01-17-2006, 03:56 PM
JUst to add also , is every thing usually has a lock on it to kep the ways stable.
before you move anything unlock these locks . most are like a lever

01-17-2006, 04:30 PM
oil the ways before you try to move anything.

01-17-2006, 04:36 PM
There is a pin in the side of the ram near where you turn the elevating screw to rotate the head. It has a knurled end on it and it is in a little steel block. This pin is a safety to prevent the head from rotating past 25 degrees if the elevating screw breaks.(I've seen it happen, bad news) When you get back close to 25 degrees, you have to pull this pin out or the head won't go all the way up. Put it back in when you get past the 25.

01-17-2006, 05:27 PM
Some day I will figure out how to post a tutorial on tramming(indicating) the head on a turret type milling machine. It is a lot easier to explain in person and once you get the hang of it, it's pretty easy and only takes a minute.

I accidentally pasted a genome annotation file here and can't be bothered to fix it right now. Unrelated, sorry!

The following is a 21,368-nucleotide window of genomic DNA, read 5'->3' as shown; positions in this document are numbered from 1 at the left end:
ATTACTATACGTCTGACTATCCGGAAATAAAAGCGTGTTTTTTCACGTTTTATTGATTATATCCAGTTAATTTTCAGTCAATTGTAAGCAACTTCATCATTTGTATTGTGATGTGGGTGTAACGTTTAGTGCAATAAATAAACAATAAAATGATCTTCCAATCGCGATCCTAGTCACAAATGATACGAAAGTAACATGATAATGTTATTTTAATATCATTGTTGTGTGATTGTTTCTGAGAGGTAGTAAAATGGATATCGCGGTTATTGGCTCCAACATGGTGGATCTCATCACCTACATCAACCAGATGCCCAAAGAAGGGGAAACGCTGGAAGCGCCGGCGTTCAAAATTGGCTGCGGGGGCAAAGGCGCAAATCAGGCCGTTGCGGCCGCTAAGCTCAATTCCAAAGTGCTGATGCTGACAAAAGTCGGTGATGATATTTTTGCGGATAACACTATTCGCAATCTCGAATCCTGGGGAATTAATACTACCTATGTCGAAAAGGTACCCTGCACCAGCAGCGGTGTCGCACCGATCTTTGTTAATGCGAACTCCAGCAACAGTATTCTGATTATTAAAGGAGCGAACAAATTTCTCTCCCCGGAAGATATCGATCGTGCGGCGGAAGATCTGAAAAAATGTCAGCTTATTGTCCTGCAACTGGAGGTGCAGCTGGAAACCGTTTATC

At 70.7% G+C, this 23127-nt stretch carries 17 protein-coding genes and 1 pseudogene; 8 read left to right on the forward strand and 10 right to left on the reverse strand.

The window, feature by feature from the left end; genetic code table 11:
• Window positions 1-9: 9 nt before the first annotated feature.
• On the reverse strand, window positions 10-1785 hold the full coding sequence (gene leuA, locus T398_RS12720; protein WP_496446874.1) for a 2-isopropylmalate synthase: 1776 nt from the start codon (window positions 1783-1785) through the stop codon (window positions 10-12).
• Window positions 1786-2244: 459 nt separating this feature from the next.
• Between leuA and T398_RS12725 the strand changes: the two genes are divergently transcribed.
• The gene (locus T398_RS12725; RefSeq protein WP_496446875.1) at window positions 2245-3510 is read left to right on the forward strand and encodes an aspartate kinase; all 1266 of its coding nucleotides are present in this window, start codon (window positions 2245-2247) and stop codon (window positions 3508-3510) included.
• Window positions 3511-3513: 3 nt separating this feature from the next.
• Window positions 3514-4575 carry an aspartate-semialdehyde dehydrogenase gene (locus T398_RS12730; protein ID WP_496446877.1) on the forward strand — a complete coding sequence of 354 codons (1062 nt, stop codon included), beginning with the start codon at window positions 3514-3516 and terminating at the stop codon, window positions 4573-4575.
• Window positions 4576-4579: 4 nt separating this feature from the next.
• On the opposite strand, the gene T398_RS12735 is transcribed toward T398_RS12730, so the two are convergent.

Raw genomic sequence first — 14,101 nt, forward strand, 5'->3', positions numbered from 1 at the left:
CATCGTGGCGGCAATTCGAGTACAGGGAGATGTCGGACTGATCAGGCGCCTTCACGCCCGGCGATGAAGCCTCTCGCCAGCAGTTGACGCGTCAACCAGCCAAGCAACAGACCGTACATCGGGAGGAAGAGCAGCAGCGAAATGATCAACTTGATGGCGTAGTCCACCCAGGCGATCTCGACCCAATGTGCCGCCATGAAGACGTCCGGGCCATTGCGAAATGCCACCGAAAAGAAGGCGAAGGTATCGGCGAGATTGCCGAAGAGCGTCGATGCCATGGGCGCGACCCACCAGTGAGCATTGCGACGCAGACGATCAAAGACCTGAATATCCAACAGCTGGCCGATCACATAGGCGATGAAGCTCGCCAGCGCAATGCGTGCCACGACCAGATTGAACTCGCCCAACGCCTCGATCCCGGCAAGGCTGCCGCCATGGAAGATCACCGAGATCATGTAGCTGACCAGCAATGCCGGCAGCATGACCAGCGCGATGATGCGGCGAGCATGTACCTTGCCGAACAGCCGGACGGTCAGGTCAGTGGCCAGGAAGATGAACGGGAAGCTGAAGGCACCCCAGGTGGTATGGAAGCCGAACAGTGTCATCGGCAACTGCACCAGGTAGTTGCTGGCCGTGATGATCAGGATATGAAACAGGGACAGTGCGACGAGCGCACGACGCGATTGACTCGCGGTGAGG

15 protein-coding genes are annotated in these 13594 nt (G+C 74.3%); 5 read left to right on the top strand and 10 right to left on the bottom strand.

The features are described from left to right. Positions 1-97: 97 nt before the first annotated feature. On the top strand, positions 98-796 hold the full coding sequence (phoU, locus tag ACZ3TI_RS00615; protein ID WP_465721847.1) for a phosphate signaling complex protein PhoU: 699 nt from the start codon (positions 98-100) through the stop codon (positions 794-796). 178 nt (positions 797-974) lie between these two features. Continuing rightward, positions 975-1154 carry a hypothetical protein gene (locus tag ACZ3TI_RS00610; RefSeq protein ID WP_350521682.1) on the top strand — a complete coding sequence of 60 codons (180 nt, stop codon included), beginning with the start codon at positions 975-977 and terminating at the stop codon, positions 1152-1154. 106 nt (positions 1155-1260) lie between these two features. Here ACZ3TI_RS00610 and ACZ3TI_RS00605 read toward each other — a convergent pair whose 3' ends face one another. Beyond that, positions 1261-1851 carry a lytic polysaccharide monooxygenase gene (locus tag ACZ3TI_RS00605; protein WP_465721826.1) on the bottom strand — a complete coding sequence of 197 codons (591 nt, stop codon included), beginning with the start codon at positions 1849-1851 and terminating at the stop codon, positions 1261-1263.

01-18-2006, 12:24 PM
Thanks for all the advice. I used the rust removal tutorial witht he naval jelly and steel wool and aside from the pits already in the bed, it now gleams.

Finally got the head turned around, that was way more work than I thought it would be to find the right screws.

Now I just need to finish my 3-phase converter for the mill, surface grinder(chevalier) and lathe (chinese 6 foot bed). Then I can find new and interesting ways to endanger my fingers off the clock ; )

01-24-2006, 02:15 PM
I cut my eye teeth on a J series Bridgeport mill. Look at the serial number--it starts with a J...

Retired Tool and Diemaker with 30 years in the trade..

Mark aka Abonecoupe31

01-24-2006, 02:37 PM
I have a serial listing for Bports, if you give me the serial number I can tell you the year it was made


01-24-2006, 02:43 PM